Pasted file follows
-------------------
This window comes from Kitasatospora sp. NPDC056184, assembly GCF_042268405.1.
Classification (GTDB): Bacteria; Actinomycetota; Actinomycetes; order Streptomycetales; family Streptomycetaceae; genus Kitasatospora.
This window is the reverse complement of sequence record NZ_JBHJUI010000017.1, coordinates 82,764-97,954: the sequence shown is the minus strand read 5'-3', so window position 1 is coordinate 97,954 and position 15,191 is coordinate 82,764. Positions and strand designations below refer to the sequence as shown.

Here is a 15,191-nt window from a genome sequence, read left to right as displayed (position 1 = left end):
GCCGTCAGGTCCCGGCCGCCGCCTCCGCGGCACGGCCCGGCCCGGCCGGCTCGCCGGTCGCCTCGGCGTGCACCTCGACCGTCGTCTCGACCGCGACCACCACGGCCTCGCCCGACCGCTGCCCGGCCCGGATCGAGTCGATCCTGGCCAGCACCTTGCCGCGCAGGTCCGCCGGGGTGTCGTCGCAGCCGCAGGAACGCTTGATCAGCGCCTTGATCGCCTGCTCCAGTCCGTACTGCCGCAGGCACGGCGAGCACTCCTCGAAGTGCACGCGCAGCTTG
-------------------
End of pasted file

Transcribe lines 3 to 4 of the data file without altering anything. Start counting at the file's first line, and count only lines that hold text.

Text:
This window is the reverse complement of sequence record NZ_JBHJUI010000017.1, coordinates 82,764-97,954: the sequence shown is the minus strand read 5'-3', so window position 1 is coordinate 97,954 and position 15,191 is coordinate 82,764. Positions and strand designations below refer to the sequence as shown.

Here is a 15,191-nt window from a genome sequence, read left to right as displayed (position 1 = left end):